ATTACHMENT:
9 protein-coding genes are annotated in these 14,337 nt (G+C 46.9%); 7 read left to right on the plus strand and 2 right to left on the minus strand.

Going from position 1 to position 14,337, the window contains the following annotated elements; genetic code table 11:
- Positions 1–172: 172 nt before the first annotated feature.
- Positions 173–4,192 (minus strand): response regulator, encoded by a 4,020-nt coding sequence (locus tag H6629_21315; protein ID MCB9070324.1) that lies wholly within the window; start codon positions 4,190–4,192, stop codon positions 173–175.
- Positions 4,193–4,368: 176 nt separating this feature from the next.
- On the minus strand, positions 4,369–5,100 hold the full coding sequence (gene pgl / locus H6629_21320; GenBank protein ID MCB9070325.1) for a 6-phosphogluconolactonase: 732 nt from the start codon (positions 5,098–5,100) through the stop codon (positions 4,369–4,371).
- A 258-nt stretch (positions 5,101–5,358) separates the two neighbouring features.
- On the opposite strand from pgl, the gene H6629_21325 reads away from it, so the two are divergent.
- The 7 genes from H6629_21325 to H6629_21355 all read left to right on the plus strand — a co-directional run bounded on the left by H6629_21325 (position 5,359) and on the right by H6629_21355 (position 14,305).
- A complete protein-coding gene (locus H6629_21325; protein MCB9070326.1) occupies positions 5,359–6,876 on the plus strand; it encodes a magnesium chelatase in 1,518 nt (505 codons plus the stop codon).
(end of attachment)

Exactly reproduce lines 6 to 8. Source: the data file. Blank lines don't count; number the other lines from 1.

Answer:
- On the minus strand, positions 4,369–5,100 hold the full coding sequence (gene pgl / locus H6629_21320; GenBank protein ID MCB9070325.1) for a 6-phosphogluconolactonase: 732 nt from the start codon (positions 5,098–5,100) through the stop codon (positions 4,369–4,371).
- A 258-nt stretch (positions 5,101–5,358) separates the two neighbouring features.
- On the opposite strand from pgl, the gene H6629_21325 reads away from it, so the two are divergent.